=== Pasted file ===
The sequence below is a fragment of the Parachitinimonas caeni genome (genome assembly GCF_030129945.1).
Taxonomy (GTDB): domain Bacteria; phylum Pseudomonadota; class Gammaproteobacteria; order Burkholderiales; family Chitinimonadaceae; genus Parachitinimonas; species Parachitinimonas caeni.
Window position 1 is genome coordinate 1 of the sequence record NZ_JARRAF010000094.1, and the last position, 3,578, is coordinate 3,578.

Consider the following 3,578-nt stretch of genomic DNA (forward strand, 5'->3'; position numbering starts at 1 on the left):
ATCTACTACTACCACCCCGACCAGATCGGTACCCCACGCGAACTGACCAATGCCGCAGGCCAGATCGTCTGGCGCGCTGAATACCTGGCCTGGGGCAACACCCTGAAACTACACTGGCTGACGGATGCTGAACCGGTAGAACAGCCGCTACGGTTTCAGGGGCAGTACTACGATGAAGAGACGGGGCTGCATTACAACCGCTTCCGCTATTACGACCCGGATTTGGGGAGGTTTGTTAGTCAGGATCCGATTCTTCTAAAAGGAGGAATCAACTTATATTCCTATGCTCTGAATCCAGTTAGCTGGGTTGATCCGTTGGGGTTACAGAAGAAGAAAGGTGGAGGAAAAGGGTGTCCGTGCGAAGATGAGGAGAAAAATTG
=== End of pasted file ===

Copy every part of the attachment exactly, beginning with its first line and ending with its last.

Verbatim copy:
The sequence below is a fragment of the Parachitinimonas caeni genome (genome assembly GCF_030129945.1).
Taxonomy (GTDB): domain Bacteria; phylum Pseudomonadota; class Gammaproteobacteria; order Burkholderiales; family Chitinimonadaceae; genus Parachitinimonas; species Parachitinimonas caeni.
Window position 1 is genome coordinate 1 of the sequence record NZ_JARRAF010000094.1, and the last position, 3,578, is coordinate 3,578.

Consider the following 3,578-nt stretch of genomic DNA (forward strand, 5'->3'; position numbering starts at 1 on the left):
ATCTACTACTACCACCCCGACCAGATCGGTACCCCACGCGAACTGACCAATGCCGCAGGCCAGATCGTCTGGCGCGCTGAATACCTGGCCTGGGGCAACACCCTGAAACTACACTGGCTGACGGATGCTGAACCGGTAGAACAGCCGCTACGGTTTCAGGGGCAGTACTACGATGAAGAGACGGGGCTGCATTACAACCGCTTCCGCTATTACGACCCGGATTTGGGGAGGTTTGTTAGTCAGGATCCGATTCTTCTAAAAGGAGGAATCAACTTATATTCCTATGCTCTGAATCCAGTTAGCTGGGTTGATCCGTTGGGGTTACAGAAGAAGAAAGGTGGAGGAAAAGGGTGTCCGTGCGAAGATGAGGAGAAAAATTG